"Anyone in the office area can tell you that you have such-and-such product in such- and-such a rack. That way, if someone has to pick it two hours later, they knows exactly where to go for it," says Steiner.
Thanks to the wireless network, the company's warehouse workers are now freed up. They're able to roam the warehouse from one end to the other with their handhelds, invisibly connected to an application that allows them to move inventory around virtually as well as physically.
"If a facility has a WMS but doesn't have a wireless system, it's just writing information down on paper," notes Motorola's Maris. "Workers doing receiving are writing information on paper and keying it into the computer later on, or giving it to a data entry person to do. Meanwhile, if they've made a mistake in receiving it goes undetected."
Maris says this inaccuracy could be compounded in put away, in the case of a forklift driver who is putting inventory away in a storage rack based on where he thinks it should go, without knowing for sure it was put away correctly because it wasn't scanned and the system never had the opportunity to prompt the operator where to place the product. Working in a non-wireless warehouse makes inventory counting impractical as well.
"If you're operating in a non-wired warehouse and you're counting inventory, the possibility exists that you can go to an inventory slot and find that the inventory you're looking for isn't even there. You have no idea where it is," says Retalix's Morgenroth. "This is because a forklift driver has already obtained it from the pick slot, only you aren't aware of that fact, because you don't have a system that is constantly being updated in real time."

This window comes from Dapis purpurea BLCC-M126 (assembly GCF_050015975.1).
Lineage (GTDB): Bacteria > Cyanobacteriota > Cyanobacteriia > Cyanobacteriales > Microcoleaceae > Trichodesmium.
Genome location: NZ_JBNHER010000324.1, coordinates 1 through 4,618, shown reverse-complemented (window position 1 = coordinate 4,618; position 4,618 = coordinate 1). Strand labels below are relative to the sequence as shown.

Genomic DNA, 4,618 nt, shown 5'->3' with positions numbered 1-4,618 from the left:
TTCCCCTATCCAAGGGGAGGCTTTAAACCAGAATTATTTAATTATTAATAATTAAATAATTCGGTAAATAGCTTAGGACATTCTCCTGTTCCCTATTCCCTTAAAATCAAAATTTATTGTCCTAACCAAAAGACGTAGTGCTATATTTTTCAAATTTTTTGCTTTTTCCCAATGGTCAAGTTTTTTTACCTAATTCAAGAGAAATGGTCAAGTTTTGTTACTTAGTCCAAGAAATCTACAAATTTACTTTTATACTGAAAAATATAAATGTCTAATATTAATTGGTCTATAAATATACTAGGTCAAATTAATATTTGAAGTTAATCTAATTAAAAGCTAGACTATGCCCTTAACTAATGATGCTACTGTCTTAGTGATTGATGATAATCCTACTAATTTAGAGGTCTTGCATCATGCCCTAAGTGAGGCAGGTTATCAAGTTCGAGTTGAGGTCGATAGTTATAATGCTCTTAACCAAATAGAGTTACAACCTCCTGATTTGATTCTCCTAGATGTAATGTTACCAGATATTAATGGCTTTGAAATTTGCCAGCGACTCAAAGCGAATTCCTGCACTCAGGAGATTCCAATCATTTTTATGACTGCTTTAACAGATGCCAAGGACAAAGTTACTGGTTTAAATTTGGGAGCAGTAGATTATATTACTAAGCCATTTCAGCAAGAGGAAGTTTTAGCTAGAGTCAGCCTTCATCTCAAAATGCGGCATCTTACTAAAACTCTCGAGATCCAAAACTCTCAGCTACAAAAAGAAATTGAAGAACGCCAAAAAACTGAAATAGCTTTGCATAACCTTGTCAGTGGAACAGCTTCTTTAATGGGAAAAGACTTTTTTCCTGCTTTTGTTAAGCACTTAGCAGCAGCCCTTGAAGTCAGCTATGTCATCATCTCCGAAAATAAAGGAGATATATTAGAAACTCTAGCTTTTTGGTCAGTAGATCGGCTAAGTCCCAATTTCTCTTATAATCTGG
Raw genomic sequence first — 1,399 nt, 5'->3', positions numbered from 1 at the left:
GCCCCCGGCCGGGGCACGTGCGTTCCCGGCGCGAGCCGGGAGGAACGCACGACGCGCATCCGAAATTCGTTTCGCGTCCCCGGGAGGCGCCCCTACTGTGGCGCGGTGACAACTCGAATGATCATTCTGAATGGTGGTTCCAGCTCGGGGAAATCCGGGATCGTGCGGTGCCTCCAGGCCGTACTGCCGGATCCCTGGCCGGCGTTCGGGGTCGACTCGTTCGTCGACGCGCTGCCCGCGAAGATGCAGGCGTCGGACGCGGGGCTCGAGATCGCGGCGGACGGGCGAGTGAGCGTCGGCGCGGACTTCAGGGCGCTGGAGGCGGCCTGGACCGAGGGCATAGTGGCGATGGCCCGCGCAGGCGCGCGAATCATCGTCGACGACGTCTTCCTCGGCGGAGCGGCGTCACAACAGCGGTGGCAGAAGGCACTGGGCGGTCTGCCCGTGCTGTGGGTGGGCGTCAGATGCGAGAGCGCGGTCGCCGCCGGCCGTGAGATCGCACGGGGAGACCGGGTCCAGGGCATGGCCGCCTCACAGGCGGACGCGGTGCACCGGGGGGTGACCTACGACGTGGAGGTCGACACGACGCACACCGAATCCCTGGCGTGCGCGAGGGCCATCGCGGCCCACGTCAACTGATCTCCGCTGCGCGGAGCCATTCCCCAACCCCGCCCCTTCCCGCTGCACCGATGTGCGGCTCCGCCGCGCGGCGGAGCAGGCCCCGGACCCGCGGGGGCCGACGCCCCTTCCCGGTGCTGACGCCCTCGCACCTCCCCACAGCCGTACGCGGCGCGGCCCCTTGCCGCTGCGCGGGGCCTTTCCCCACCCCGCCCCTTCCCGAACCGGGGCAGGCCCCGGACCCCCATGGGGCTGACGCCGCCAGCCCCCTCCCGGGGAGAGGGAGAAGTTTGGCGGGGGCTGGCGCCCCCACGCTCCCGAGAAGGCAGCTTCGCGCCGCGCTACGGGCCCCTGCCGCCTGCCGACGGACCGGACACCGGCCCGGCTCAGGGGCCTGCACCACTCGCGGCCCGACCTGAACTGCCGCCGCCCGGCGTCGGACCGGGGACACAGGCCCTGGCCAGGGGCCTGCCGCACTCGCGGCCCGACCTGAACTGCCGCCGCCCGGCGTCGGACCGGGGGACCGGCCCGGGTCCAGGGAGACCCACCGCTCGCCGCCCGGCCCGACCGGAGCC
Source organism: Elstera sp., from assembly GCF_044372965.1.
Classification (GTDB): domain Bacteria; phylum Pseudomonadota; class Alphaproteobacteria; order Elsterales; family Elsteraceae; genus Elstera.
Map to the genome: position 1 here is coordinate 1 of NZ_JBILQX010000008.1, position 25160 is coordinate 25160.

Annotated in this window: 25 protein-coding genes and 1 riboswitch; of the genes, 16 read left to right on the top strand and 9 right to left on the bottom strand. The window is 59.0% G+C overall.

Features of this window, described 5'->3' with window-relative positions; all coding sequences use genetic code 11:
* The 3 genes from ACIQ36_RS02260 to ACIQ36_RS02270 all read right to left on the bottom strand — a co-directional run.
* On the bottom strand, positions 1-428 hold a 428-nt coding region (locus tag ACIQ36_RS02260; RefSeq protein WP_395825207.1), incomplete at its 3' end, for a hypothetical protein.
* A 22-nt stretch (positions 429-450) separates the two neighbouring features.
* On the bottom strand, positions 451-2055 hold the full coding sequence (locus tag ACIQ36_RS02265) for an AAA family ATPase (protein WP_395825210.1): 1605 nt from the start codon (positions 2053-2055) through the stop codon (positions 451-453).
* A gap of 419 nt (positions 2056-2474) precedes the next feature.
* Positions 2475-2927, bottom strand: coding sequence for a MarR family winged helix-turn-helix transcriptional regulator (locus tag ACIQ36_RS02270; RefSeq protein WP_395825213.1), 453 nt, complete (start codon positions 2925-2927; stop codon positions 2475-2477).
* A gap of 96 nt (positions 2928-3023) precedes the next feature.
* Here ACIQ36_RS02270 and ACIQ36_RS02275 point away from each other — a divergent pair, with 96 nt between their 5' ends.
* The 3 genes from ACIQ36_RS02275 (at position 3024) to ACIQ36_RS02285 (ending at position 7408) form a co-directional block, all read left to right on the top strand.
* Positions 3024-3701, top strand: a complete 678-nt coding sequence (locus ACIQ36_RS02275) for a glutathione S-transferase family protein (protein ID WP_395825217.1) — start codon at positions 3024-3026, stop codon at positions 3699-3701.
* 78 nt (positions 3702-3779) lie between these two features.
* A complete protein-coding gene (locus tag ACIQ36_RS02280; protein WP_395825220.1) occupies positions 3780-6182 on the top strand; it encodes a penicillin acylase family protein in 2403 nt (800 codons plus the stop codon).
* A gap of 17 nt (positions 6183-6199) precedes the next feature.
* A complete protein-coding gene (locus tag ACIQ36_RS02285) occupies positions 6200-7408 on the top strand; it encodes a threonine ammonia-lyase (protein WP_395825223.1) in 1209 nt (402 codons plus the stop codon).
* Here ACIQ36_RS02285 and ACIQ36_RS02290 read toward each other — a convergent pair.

He says the real time aspect of operating in a wireless warehouse gives workers the ability to allocate and locate products much quicker. "The bottom line is, until it's received into the system that product is not saleable."
"Without the capability that our wireless network provides, our warehouse people would be running back-and-forth between computers all day. It would be an impossible situation," says Dale and Thomas' Steiner.
Many Voices, One Technology
In the wireless warehouse, different tools are beginning to work together to provide more comprehensive, more intelligent workflows. In particular, voice technology, which still plays a major role in directing workers where to go and what to pick, will become an even more valued component in the process as technologies move toward an inevitable convergence.
"Where the market is going for the wireless warehouse is that we're waiting for the device manufacturers to supply us with multimodal devices that can do multiple tasks. Now though, there's nothing available that will allow you to translate the data from both voice and an RF type signal," notes Retalix's Morgenroth.
"Right now, we have companies that use scanning in conjunction with our voice technology," explains Scott Yetter, CEO and president of Voxware, Hamilton, NJ, a company that provides voice-based warehousing solutions. "Our software application provides a dialog with the worker and data is an important part of that dialog. Scanning is one of those ways to get data into the application."
SAE, Houston, TX, provides warehouse productivity technology solutions for warehousing professionals. "Our selector pro product--which is the Motorola WT4090--is a wearable, hands-free scanner that also utilizes voice," says Greg Braun, senior associate at SAE.
The unit uses voice to wirelessly direct the selector to a particular slot. The selector will then use the scanner to scan the outer case code. The information is sent wirelessly to the WMS and there's immediate validation as to whether or not the selector has picked the right item. The unit is also text-based, so the information provided by the WMS is shown on the unit's display screen.
Vocollect, the Pittsburgh, PA-based provider of voice-directed work applications is currently at work on a combined voice/RFID solution.